Avalanche Advisory published on January 14, 2018 @ 7:02 am
Issued by George Halcom - Payette Avalanche Center
bottom line

The Avalanche Hazard is Moderate today. It is possible that we could see some natural avalanches on slopes that receive direct solar radiation as the snow warms up today.  Moderate hazard also means that human triggered avalanches are possible on certain slopes today.  Variable depths and stability exist throughout the advisory area Play it conservative, watch for signs of warming like rollerballs and point releases. 

How to read the advisory

  • Heightened avalanche conditions on specific terrain features. Evaluate snow and terrain carefully; identify features of concern.
Avalanche Problem 1: Wet Slab
  • Character ?
  • Aspect/Elevation ?
  • Likelihood ?
    Very Likely
  • Size ?
    Very Large

Wet slides are likely today as the snow struggles with warming temperatures. Watch for signs like pinwheels or rollerballs, and move to cooler slopes that are not receiving as much direct sunlight, We are going to see temperatures climb to nearly 40 degrees in the upper elevations today, and Sunlight for the first time on the new snow.

Avalanche Problem 2: Persistent Slab
  • Character ?
  • Aspect/Elevation ?
  • Likelihood ?
    Very Likely
  • Size ?
    Very Large

Throughout the advisory area we have found a highly variable snowpack with depths ranging from a few feet to just over 6 feet.   The only thing we found in common throughout the snowpack were shallow instabilities in the new snow that lacked significant propagation potential.  Pit tests and some large cornice bombs showed us the potential for sluffing or loose, dry avalanches on steep terrain and the potential for small soft, storm slabs that were failing around 25-30 cm down from the surface.  HOWEVER:  the deeper, weak layer of faceted snow was still present above the Thanksgiving Crust at 7700 feet on an East aspect although it was not affected by our pit tests.  Closer to 8200 feet we found the faceted layer on a shallow rocky north aspect to be fairly well defined but lacked the crust below it.  It failed when we isolated our test column.  3 feet further over in the same pit we had no results where the snow was nearly 6 feet deep and the faceted layer proved to be unreactive even under hard force.  Thursday we found the Thanksgiving rain crust/facet combination to be extremely reactive in the Lick Creek Drainage on an East facing slope near 7700 feet.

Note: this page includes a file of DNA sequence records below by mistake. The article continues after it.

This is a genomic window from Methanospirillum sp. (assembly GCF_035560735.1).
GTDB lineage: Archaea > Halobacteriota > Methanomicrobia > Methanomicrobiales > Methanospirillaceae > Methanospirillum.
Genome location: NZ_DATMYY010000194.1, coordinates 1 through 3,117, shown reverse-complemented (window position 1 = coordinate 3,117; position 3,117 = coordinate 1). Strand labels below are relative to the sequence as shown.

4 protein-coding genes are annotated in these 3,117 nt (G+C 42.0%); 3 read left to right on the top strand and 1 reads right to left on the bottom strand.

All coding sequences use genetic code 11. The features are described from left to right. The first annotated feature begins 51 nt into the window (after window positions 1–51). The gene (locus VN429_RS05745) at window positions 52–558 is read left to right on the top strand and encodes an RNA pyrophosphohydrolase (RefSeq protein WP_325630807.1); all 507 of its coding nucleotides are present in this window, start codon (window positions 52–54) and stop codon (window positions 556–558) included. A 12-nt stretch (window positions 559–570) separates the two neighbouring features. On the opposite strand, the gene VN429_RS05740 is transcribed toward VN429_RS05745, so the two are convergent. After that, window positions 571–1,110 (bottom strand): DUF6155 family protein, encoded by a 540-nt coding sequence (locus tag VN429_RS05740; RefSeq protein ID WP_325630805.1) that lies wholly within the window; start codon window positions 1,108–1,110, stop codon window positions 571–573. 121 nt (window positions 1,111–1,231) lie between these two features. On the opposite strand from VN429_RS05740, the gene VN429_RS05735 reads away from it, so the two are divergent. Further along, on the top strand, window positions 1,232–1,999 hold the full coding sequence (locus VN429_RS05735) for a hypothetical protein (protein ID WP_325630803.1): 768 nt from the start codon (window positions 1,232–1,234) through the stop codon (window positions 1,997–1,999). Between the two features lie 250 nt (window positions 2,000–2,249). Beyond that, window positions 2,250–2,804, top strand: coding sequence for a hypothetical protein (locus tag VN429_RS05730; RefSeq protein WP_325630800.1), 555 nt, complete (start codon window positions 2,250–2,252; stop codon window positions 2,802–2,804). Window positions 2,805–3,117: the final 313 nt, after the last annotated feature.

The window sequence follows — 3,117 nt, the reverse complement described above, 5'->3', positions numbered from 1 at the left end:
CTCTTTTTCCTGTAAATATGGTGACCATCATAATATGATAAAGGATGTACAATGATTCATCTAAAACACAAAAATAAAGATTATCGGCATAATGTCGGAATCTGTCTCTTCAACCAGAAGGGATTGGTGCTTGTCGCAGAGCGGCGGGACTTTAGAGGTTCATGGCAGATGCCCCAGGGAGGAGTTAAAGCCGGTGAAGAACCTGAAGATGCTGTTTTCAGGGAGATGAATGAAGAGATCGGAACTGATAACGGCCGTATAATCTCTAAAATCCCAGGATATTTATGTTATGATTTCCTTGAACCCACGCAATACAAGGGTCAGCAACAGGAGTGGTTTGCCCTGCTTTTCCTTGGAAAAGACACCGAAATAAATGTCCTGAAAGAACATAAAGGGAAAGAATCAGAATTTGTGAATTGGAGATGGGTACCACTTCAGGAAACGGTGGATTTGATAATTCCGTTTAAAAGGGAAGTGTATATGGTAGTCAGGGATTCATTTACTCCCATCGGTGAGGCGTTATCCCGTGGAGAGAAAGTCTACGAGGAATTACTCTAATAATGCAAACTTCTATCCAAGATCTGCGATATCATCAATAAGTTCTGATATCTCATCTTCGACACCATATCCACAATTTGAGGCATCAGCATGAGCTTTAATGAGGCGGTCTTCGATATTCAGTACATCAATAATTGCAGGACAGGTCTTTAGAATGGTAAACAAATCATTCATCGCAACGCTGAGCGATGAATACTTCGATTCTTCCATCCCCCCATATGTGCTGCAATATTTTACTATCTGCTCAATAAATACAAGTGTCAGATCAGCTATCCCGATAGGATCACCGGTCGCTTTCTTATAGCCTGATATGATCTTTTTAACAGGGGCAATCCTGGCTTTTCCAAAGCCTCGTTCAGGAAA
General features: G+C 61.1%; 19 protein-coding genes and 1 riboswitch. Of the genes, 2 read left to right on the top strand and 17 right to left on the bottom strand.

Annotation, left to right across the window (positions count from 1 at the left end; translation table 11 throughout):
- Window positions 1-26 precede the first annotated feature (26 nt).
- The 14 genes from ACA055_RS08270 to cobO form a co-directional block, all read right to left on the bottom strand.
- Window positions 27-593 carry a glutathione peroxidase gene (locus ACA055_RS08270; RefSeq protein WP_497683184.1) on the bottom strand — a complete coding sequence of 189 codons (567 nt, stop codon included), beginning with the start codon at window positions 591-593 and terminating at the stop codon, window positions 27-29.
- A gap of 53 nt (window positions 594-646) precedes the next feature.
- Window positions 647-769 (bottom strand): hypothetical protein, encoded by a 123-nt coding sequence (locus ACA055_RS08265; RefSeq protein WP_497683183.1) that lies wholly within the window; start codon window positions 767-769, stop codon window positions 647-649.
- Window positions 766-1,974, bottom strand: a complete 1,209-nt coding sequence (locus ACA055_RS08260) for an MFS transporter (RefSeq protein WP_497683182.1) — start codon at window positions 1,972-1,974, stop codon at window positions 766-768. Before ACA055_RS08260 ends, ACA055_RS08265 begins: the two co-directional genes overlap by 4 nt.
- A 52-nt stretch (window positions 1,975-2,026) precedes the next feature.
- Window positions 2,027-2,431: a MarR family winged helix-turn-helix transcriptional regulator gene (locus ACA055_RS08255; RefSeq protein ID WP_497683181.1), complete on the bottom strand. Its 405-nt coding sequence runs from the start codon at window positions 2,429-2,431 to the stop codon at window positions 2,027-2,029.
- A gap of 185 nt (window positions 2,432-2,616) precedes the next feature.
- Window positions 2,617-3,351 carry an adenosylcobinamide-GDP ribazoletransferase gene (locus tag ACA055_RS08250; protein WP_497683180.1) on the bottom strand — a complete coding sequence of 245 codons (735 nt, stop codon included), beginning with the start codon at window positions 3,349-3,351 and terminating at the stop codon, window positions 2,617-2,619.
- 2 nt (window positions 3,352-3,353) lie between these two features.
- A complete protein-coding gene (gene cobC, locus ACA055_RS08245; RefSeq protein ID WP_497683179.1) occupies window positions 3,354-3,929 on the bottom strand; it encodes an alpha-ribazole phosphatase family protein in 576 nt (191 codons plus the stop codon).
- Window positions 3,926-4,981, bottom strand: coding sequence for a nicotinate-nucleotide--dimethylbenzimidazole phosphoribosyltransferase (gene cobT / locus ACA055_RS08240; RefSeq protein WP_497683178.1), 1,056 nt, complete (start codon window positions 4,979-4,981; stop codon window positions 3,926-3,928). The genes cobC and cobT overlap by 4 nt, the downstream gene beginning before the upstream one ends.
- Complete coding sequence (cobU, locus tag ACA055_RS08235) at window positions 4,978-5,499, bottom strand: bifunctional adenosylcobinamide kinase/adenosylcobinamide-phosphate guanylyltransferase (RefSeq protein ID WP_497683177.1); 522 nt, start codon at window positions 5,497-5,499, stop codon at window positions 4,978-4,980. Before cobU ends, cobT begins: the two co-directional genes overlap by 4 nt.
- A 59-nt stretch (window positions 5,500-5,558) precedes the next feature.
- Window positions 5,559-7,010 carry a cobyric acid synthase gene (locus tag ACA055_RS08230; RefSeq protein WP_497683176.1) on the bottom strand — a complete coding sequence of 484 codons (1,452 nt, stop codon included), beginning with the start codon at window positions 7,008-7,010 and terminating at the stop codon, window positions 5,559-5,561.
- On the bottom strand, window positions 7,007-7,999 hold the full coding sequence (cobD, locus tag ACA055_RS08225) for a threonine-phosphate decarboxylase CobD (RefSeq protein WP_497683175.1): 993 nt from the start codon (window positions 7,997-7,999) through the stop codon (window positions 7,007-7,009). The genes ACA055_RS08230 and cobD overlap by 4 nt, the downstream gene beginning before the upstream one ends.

The bottom line is that the snowpack is still wildly variable on different aspects and in different elevations and areas.  The weak layer of faceted snow above the Thanksgiving Rain Crust is still persisting in the snow pack on nearly every aspect. The strength of this layer is wildly variable with stability results ranging from confidence inspiring to very concerning have been documented this week.  The potential for a shallow avalanche stepping down into this layer also exists in areas where the weak layer is more buried less deeply. Variability is the name of the game right now and that means there is no yes or no answer about which slopes are safer to travel on.  Cautious, informed decision making is mandatory for safe travel right now. The potential of triggering an avalanche in this layer is like rolling the dice right now and the consequences are significant. See this short video for a better look at what we found in our pit tests on Thursday.  This layer also has been creating problems in areas adjacent to the PAC advisory area;  Mores Creek Summit near Boise experienced a significant natural avalanche cycle on the persistent weak layer Thursday night.  

advisory discussion


Area Forecast Discussion
National Weather Service Boise ID
340 AM MST Sun Jan 14 2018

.SHORT TERM...Today through Monday night...Fog is impacting areas
around McCall, ID and Baker City, OR this morning. Additional low
lying locations remain in the fog threat this morning, especially
the Lower Treasure Valley and portions of eastern Oregon (Burns
and Baker City). High resolution models agree that much of the
Upper Treasure Valley and Western Magic Valley look to generally